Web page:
Webb & Webb, P.C.
Contact Your Legal Partners Today
Menu Contact

Business entities Archives

COVID-19 is Affecting How you Buy a Business

Recently, we have been advising some clients and potential clients regarding possible acquisition opportunities created by the COVID-19 pandemic. The changing customer base and buying habits are substantially changing numerous industries and are creating opportunities for new businesses and businesses whose owners can rapidly change their business and sales models to operate profitability in today's new environment.

In Texas, it does matter how you sign your contracts!!

I continually stress to our business clients that they should always sign any contracts, agreements, purchase orders, change orders, or other written documentation with their company's signature block and their representative title, if they intend the agreement to be on behalf of their company. In this day of cut and paste, downloading forms and contracts off the web, a lot of clients seem to forget this wise advice.

Why Your LLC Needs an Operating Agreement

Setting up an LLC in Texas is a relatively simple task that requires very little information. To successfully form an LLC in Texas you only need to provide the name of the LLC, the registered agent's name and address, identify the LLC's members or managers, a statement of the LLC's purpose, and identify the LLC's organizer.

Entity Formation Considerations

With the advent of self-help legal websites and advances in on-line entity formation tools offered by many states, it is now easier than ever for anyone to form their own legal entity without the assistance of an attorney. However, the convenience offered by such options does come at a price that you may well end up paying down the road. Here are just a few of the things that you may be missing by opting to go without personal, professional legal representation in setting up a new entity:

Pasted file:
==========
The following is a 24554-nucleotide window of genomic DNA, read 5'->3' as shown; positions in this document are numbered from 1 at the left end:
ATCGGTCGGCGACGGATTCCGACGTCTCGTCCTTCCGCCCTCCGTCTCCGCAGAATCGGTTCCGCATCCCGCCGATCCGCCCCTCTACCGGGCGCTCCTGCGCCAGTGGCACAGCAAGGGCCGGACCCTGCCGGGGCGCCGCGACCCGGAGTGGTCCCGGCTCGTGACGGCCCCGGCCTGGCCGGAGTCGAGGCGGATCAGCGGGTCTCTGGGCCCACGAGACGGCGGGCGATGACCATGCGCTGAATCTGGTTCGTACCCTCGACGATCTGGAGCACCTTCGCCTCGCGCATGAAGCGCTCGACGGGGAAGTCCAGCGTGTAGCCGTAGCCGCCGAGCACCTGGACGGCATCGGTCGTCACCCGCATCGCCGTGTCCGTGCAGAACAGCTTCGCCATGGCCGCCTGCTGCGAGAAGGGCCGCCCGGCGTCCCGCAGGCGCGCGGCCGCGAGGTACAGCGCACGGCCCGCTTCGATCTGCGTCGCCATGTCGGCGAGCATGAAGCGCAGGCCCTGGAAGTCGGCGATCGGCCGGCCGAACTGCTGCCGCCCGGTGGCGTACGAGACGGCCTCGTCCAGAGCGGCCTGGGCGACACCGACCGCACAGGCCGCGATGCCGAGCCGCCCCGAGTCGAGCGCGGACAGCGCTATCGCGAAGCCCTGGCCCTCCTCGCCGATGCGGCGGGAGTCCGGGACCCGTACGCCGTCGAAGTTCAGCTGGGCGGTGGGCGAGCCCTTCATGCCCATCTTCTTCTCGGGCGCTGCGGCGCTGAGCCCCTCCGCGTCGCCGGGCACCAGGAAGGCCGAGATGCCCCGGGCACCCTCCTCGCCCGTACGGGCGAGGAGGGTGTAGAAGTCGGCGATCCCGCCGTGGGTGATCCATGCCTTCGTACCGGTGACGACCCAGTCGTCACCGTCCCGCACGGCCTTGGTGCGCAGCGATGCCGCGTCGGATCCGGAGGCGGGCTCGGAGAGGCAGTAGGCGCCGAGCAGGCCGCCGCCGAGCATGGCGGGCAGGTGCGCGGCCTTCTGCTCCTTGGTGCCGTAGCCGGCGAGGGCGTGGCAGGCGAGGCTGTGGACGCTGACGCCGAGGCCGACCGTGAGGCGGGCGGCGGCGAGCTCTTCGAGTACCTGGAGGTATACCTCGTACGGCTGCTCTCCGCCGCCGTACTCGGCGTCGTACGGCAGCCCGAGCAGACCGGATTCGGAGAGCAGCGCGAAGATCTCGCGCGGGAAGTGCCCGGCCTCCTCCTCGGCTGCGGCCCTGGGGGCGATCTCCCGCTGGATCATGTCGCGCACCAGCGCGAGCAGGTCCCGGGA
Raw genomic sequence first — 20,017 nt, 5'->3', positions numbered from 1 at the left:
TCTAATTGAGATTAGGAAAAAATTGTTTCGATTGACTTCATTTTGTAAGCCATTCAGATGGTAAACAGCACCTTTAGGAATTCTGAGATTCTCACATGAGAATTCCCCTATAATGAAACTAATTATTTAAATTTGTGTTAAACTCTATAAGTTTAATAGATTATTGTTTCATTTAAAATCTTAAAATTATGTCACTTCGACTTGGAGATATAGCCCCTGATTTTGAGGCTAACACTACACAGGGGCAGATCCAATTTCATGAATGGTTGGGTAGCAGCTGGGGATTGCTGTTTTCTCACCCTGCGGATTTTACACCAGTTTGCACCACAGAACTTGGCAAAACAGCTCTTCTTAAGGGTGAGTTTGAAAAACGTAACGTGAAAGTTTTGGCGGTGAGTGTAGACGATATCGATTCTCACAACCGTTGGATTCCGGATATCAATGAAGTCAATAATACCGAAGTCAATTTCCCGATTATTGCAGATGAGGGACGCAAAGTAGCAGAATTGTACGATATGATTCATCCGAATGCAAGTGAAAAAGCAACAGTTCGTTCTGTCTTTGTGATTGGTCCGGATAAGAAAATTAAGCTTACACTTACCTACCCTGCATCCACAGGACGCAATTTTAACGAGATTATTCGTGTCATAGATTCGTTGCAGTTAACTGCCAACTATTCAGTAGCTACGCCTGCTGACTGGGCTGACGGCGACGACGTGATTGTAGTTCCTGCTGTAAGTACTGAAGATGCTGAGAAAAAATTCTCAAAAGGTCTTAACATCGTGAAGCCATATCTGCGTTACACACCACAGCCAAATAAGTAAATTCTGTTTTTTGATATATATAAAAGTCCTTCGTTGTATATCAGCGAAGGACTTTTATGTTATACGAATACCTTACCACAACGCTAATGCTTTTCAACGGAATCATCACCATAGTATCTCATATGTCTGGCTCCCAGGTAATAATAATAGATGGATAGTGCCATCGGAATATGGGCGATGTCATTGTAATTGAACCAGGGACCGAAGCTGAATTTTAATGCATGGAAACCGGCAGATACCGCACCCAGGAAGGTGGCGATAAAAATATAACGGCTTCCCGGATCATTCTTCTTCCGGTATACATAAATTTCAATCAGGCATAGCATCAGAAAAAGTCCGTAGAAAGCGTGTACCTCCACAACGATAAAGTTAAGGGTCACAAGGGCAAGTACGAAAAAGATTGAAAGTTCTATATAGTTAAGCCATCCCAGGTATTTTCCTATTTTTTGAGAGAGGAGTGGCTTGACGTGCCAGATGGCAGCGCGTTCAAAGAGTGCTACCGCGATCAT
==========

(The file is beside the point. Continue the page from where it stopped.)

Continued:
Self-Employment Taxes Overview

The self-employment tax is an additional tax levied on self-employment income under the Self-Employment Contribution Act (SECA). The self-employment tax is comprised of a 12.4% Social Security tax and a 2.9% Medicare tax, for a combined 15.3% tax. The self-employment tax is in lieu of the tax on wages under the Federal Insurance Contributions Act (FICA), pursuant to which an employer is required to withhold Social Security and Medicare taxes from wages paid to the employee and to pay the employer's own share of these taxes.

Texas Supreme Court Rejects Minority Shareholder Oppression

The concept of "majority rules" is a concept with which we are all no doubt familiar. But what happens when the majority owners of a closely held business exploit their power over minority owners in an abusive or oppressive manner? Is there no standard of fairness or other limitation on the power of the majority when it comes to corporate governance? Over the last two decades, some Texas courts have answered those questions in the affirmative by acknowledging the existence of a cause of action for what has been called "minority shareholder oppression". Courts have even gone so far as to require majority owners to purchase the ownership interests of affected minority owners in some of those cases. However, the existence of this amorphous and often-debated area of corporate law may be over.

Email Us For A Response

Contact The Firm

Bold labels are required.

Contact Information

The use of the Internet or this form for communication with the firm or any individual member of the firm does not establish an attorney-client relationship. Confidential or time-sensitive information should not be sent through this form.


Privacy Policy

6301 Preston Road
Suite 700
Plano, TX 75024

Phone: 469-331-0734
Fax: 972-881-8809
Map & Directions